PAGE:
Soon, I found out about ERO-reports. The webpage was easy to navigate and you could find a report for each school easily.
Education reviews are reports to boards of trustees, managers of early childhood education services and the Government on the quality of education provided for children and students in individual centres and schools.
These reports were really good and detailed and provided a lot of information about the schools. But I was not going to go through every single school in Christchurch and read their reports… So I did some shortlisting of the suburbs first. 1) We wanted to live as close to the sea as possible. 2) It should be relatively easy to drive or bike to the city center. 3) The area should have services like supermarket, pharmacy, cafés and restaurants within walking distance from home. 4) There should be a full public primary school (from years 1-8) so that the twins would not have to change school after one year. Here is a bit more information about full primary school:
Primary and intermediate school
Schooling begins at primary school. Children can attend either a contributing primary school or a full primary school. Contributing primary schools are more common than full primary schools.
- Contributing primary schools go from Year 1 to Year 6.
- Full primary schools go from Year 1 to Year 8.
If your child attends a contributing primary school, you will need to enroll them with an intermediate school to complete Years 7 and 8.
As we wanted to find a full primary school, the list got short – there are not that many available. Especially because we wanted to fulfill our other wishes as well. Eventually we found a suburb that had everything (except houses to rent — haha, minor issue…), also a school with a good decile rating and ERO report – yay! Now I only needed to find a house. Peace of cake (not) but I will leave that to another post.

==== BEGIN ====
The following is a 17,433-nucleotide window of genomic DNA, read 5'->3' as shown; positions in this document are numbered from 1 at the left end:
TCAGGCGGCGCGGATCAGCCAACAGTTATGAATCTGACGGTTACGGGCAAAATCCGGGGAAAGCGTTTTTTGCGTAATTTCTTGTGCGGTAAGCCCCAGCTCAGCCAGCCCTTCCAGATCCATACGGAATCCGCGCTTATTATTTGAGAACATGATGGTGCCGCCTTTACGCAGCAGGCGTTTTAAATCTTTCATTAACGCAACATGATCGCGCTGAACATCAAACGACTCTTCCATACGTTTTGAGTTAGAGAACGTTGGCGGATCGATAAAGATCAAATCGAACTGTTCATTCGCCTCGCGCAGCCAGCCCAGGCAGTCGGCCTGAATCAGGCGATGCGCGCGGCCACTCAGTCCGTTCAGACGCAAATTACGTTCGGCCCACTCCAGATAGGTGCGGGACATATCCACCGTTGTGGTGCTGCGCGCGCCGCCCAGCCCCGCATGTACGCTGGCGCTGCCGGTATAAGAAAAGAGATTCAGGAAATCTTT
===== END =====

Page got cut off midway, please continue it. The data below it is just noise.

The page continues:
While we were in Queenstown, I contacted the school by e-mail. They replied immediately and I got some documents to fill. We agreed that I would come by and fill in the documents at the school and show other docs, like our tenancy agreement (to show that we live in the school area – otherwise it is not that simple to enroll) and passports (parents and twins) as well as our VISAs.
It took around 15 minutes to fill in the information. Apparently it is the mother, who is the Number One caregiver in New Zealand…
Twin´s school has nice and relaxed uniforms with polo shirts and sweaters with the school logo on it. Bottom is simple navy blue shorts/trousers and they can wear their own shoes.
Both of the twins like their uniforms and they think it is nice and easy when they don´t need to think about what to wear.
Also easy for me as a parent – the only stress is to always have some clean ones in the closet.
The next day I got a message from the school that the girls could start on the following day. Whaat! That went fast. Luckily, I could buy some second-hand uniforms from the school and ordered new ones online. Then there was a list of stationary to order. In Denmark we did not have uniforms and stationary is provided by the school. But it was nice and easy to order online and the school had a list on all the items to order. The cost for the whole year was 156 dollars (around 95 €) per child. Second-hand uniform clothes cost 5$ per item. New shirts and sweaters cost 20-40$ each and luckily it was OK to use own shoes.